In tidal rivers, the terms in the righthand side of Eq. (A1) are usually much larger than the terms in the lefthand side^{[9]}. The momentum balance can then be approximated by
[math] gA \, \Large\frac{\partial \zeta}{\partial x}\normalsize = \Large\frac{c_D}{HA}\normalsize Q Q . \qquad (A3)[/math]
We consider a horizontal tide [math]Q(x,t)[/math] with a single component of radial frequency [math]\omega[/math],
[math]Q(x,t) = Q_0 (x) + Q_1 (x) \cos \theta, \quad \zeta (x,t) = \zeta_0 (x) + \zeta_1 (x) \cos (\theta + \psi(x)) \, + h.h. \, , \quad \theta = \omega t + \phi(x) , \qquad (A4)[/math]
where [math]h.h.[/math] stands for terms of higher harmonic order. There is no weir or dam where the tidal wave is reflected. Sufficiently far upstream (large positive [math]x[/math]), the fluvial discharge [math]Q_0[/math] is larger than the maximum tidal discharge [math]Q_1[/math]. In this case the friction term is given by
[math]  \Large\frac{c_D}{HA}\normalsize Q Q = \Large\frac{c_D}{HA}\normalsize Q^2 = \Large\frac{c_D}{HA}\normalsize \Big( Q_0^2 + \frac{1}{2} Q_1^2  2 Q_0 Q_1 \cos \theta + \frac{1}{2} Q_1^2 \cos 2 \theta \Big) = gA \, \Large\frac{\partial \zeta}{\partial x}\normalsize . \qquad (A5)[/math]
In the case of strong friction, due to the [math]\frac{1}{2} Q_1^2 [/math]term, a steep water level slope [math]\Large\frac{\partial \zeta_0}{\partial x}\normalsize [/math] is required to enable the net runoff [math]Q_0[/math]. This implies that the mean height of the upstream water level [math]\zeta_0(x)[/math] is positively correlated with the tidal amplitude at the river mouth.
The term [math]2 Q_0 Q_1 \cos \theta[/math] produces a negative gradient [math]\Large\frac{\partial \zeta_1}{\partial x}\normalsize [/math] and therefore dampens the tidal component of the upstream water level. Equation (A5) also shows that the friction generates a higher harmonic tidal component through the term [math]\frac{1}{2} Q_1^2 \cos(2 \theta)[/math].
A similar tidal influence on riverine water levels occurs when [math]Q_1 \gt Q_0[/math]. The mathematical development of the friction term is more complicated in this case, see Appendix B.
The contributions of the friction term to the mean upstream water level (through the mean water level slope [math]\Large\frac{\partial \zeta_0}{\partial x}\normalsize [/math]), to the principal tidal component [math]\zeta_1[/math] and to higher tidal components are shown in Fig. A1 as a function of the relative strength of the fluvial discharge, [math]Q_0/Q_1[/math]. The friction and pressure terms are developed in harmonic components of successive order, and Eq. (A3) is rewritten as
[math]Q Q = Q_1^2 \big( f_0 + f_1 \cos \theta + f_2 \cos 2 \theta + f_3 \cos 3 \theta \big) =  \Large\frac{gHA^2}{c_D}\normalsize \, \Large\frac{\partial \zeta}{\partial x}\normalsize =  \Large\frac{gHA^2}{c_D}\normalsize \, \Big(\Large\frac{\partial \zeta_0}{\partial x}\normalsize + \Large\frac{\partial}{\partial x}\normalsize (\zeta_1 \cos( \theta +\psi)) + h.h. \, \Big). \qquad (A6)[/math]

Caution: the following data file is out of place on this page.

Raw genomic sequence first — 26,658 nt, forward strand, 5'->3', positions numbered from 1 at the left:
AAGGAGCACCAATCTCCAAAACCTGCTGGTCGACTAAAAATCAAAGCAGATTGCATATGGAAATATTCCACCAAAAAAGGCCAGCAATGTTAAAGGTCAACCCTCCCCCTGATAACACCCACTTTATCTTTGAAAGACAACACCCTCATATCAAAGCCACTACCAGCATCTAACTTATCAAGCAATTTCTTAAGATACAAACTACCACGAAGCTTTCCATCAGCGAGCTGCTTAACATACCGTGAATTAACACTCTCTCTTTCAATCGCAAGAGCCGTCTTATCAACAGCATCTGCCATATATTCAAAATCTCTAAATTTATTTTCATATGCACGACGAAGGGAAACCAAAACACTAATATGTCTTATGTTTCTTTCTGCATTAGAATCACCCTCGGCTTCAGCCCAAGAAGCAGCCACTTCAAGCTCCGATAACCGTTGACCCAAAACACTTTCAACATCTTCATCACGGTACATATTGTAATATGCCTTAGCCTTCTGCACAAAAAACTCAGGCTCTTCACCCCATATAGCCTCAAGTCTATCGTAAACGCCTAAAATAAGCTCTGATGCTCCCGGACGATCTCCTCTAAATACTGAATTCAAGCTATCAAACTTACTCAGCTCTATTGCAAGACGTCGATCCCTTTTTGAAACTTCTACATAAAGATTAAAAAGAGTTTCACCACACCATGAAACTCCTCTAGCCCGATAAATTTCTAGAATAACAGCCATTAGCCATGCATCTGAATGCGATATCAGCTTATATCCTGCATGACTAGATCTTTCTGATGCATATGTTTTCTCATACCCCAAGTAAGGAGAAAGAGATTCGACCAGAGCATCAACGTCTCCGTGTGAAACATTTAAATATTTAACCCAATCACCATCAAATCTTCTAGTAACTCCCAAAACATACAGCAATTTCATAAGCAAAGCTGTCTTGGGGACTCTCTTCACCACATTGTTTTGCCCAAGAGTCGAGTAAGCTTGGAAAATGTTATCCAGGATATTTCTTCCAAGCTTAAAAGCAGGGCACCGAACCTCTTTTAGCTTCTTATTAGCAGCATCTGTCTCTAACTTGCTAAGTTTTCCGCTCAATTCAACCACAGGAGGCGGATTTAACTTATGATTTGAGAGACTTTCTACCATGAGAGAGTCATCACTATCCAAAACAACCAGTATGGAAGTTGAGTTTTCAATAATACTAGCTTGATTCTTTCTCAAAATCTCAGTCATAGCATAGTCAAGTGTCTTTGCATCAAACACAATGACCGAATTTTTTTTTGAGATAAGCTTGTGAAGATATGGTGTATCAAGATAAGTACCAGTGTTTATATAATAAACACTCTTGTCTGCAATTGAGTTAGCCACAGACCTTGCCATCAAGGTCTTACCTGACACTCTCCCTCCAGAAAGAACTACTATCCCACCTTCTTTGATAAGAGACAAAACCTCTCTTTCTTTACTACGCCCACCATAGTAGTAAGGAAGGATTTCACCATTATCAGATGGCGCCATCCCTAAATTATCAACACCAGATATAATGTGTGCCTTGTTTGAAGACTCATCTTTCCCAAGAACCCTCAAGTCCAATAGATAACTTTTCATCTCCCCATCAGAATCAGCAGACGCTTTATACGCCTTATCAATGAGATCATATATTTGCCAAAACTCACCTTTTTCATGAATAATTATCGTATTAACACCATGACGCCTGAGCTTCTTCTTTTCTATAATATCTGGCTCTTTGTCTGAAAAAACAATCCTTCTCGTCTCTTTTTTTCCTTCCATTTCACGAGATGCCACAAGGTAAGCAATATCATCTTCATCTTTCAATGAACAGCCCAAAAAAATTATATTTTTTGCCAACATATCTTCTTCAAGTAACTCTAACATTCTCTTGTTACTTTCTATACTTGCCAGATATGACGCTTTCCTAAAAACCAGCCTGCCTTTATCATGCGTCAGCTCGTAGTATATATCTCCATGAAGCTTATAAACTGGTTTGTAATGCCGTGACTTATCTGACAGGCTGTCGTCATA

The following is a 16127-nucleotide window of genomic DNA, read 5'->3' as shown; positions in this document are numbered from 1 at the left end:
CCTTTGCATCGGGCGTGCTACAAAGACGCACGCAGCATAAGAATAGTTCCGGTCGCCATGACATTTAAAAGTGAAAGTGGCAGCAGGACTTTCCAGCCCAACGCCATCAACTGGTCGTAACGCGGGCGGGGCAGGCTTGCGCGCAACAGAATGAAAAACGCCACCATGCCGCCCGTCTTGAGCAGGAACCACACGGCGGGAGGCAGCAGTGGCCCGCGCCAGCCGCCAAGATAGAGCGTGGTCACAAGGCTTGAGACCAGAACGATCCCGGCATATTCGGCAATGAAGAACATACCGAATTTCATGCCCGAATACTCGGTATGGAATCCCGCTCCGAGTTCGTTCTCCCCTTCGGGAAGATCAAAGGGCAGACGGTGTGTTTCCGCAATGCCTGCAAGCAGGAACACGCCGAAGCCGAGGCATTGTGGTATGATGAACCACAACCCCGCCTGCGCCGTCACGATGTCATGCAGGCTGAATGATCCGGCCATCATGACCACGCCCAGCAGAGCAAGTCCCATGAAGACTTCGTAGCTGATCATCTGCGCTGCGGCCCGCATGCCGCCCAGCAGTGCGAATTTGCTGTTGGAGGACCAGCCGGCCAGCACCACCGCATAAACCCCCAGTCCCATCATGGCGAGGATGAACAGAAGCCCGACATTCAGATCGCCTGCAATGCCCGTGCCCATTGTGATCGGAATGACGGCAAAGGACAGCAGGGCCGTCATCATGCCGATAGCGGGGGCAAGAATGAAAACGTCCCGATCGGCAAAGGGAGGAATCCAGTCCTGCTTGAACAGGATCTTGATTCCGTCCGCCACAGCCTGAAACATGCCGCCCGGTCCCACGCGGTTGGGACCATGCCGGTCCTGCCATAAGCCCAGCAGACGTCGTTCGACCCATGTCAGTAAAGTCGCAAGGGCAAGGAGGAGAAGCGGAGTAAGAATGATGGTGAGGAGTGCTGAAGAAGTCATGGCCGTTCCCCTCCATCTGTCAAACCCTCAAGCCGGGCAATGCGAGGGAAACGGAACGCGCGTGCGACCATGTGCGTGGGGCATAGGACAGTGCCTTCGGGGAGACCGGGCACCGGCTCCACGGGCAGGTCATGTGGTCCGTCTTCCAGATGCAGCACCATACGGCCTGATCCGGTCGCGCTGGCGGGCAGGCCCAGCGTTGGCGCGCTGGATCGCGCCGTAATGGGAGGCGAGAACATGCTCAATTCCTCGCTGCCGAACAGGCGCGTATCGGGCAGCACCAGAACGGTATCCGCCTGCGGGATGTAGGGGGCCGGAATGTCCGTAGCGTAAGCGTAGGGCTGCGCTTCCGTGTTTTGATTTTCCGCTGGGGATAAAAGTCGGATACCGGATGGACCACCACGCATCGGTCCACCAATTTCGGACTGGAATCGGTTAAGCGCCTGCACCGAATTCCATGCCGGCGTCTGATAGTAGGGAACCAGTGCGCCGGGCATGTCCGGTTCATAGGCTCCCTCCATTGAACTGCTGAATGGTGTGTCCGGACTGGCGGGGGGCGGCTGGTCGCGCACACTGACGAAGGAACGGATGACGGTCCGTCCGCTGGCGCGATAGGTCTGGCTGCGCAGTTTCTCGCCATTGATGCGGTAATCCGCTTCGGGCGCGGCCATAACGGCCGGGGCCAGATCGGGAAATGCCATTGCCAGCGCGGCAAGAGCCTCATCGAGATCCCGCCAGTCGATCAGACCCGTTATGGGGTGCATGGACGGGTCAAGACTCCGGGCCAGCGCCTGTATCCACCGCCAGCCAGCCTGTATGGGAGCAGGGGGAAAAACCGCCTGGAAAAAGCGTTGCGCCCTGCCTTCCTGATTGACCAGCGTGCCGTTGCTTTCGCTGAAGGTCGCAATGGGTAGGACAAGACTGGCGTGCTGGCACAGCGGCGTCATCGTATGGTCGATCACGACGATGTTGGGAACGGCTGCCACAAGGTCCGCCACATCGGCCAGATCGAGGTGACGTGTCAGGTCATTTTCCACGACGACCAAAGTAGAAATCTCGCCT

For a given value of the maximum tidal discharge [math]Q_1[/math], the term [math]f_1[/math] represents the influence of the fluvial discharge [math]Q_0[/math] on the damping of the upstream tidal amplitude [math]\zeta_1[/math]. Figure A3 shows that for values of [math]Q_0 \gt \frac{1}{2} Q_1[/math], the damping increases linearly with [math]Q_0[/math]. In contrast, no strong higher harmonic tides [math]\zeta_2[/math] and [math]\zeta_3[/math] are generated by the fluvial discharge.
For a given fluvial discharge [math]Q_0[/math], the mean water level slope [math]\Large\frac{\partial \zeta_0}{\partial x}\normalsize [/math] is proportional to [math]f_0 Q_1^2/Q_0^2[/math]. This proportionality is shown in Fig. A2 as a function of [math]Q_0/Q_1[/math]. This figure shows that the upstream water level increase is strongly enhanced when the tidal discharge [math]Q_1[/math] increases compared to the fluvial discharge [math]Q_0[/math].
In conclusion, whilst the tidal amplitude is strongly damped in the case of large fluvial discharge, this decrease of the tidal amplitude goes along with a substantial increase of the mean water level in the upstream tidal river.
The expressions (A5) and (A6) show that the water level slope [math] \left\vert \Large{ \partial \zeta \over \partial x }\normalsize \right\vert [/math] is smaller during maximum flood flow [math]\theta=0[/math] than during maximum ebb flow [math]\theta=\pi[/math] . Assuming that the propagation speed of the tidal wave is the same at maximum flood flow and maximum ebb flow, then an observer at a fixed location will see a relatively slower water level rise at maximum flood flow and a relatively faster water level fall at maximum ebb flow. Water level records display the opposite behavior, as illustrated in Fig. 2: a faster water level rise (steep dipping wave front [math]\Large\frac{\partial \zeta}{\partial x}\normalsize \lt 0[/math]) and a slower water level fall (gently rising level behind the wave front [math]\Large\frac{\partial \zeta}{\partial x}\normalsize \gt 0[/math]). This behavior is due to the faster propagation (diffusion) speed of the high water (HW) wave crest relative to the low water (LW) wave trough. Two responsible effects are: